Tasmania is an island that sits off the southwest coast of the Australian mainland. Tasmania is also the name of the state that encompasses Tasmania along with 333 other islands. The population of the State of Tasmania is approximately 507,000 people, with half of those people living in the greater area of the city of Hobart. Hobart is the capital city of the island of Tasmania.



Tasmania is referred to as the "natural state" the "island of inspiration" and a "world apart" rather than a "world away." Tasmania deserves those accolades as it boasts the cleanest air in the world and the rainwater is so pure that it is captured and bottled. The produce grown in Tasmania is coveted around the world with apples, walnuts, and wasabi of the highest quality. Award winning cool climate wines are produced in Tasmania and the region is famous for quality cheese, salmon, oysters, and crayfish as well.

Stanley,-TasmaniaLocated in the foothills of Mt. Willington, Hobart is well worth a visit. This city has a charming colonial feel and history, but is also modern and lively. There are many good eateries and pubs, over 40 hotels, as well as B & B's, cottages and vacation homes. One should be sure to visit the Cadbury Chocolate Factory while in Hobart.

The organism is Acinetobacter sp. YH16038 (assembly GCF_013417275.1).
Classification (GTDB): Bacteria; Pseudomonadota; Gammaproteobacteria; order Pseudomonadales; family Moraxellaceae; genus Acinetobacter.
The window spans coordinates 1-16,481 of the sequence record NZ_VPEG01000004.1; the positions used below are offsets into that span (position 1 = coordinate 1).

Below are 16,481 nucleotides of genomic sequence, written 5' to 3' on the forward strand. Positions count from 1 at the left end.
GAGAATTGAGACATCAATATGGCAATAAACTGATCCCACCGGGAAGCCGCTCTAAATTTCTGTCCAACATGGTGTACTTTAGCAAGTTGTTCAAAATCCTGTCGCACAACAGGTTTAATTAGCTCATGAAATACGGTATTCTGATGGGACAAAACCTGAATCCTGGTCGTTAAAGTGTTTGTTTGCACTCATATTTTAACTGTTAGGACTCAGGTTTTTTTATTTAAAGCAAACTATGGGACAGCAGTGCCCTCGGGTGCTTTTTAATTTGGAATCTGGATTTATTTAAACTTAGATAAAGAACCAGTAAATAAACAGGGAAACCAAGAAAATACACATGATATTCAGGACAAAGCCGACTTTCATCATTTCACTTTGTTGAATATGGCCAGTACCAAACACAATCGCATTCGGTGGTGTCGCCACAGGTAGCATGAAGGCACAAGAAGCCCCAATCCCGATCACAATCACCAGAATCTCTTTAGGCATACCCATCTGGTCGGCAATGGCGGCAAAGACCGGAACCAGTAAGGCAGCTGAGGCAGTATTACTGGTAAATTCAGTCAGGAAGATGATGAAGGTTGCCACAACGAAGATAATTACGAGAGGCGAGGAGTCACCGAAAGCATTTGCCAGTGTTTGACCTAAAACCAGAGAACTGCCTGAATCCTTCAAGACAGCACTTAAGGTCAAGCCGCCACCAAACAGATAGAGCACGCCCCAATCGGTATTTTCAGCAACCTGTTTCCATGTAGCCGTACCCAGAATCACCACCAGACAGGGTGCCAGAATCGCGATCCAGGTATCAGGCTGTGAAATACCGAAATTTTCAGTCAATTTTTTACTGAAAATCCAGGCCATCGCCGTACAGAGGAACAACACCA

One of the most popular activities in Tasmania is bushwalking, or, what folks in the USA more commonly call hiking. Tasmania offers some of the world's finest bushwalking experiences, but it is essential to be fully prepared before one sets out. An online visit to the Parks and Wildlife Service, Tasmania should be the first stop for anyone interested in bushwalking in Tasmania. There are trails available all over Tasmania covering everything from easy day walks to difficult treks that last several days.

Near Hobart there is a 3 hour walk called the Organ Pipes. This is a level 3 walk suitable for most, some bush- walking experience suggested, the trail may have some short, steep, sections with rough surfaces. The trek leads walkers from the Springs and leads them to the fluted columns that resemble organ pipes.

The Overland Trek is one of the multi-day bushwalks available in Tasmania. The trek, in central Tasmania, is in the Tasmanian Wilderness World Heritage Area. Walkers will experience white sand beaches, Australia's highest sea cliffs, alpine plateaus and ancient rain forests. This walk is popular world wide and in order to preserve the eco system some controls exist on the numbers of walkers who may be on the trail. One must register for the dates they wish to take this bush walk.

These are only 2 of the dozens and dozens of walks on may enjoy in Tasmania and highlights just one of the many amazing things that await visitors to Tasmania. Go visit and discover what amazing experience awaits in Tasmania .



New South Wales, Australia

New South Wales is a state located on the east coast of Australia and is the most populated area in the country. You can expect warm to hot summers, and cool to cold winters. The state is bordered by Queensland, Victoria and South Australia, while it encompasses the entire state of ACT, or the Australian Capital Territory.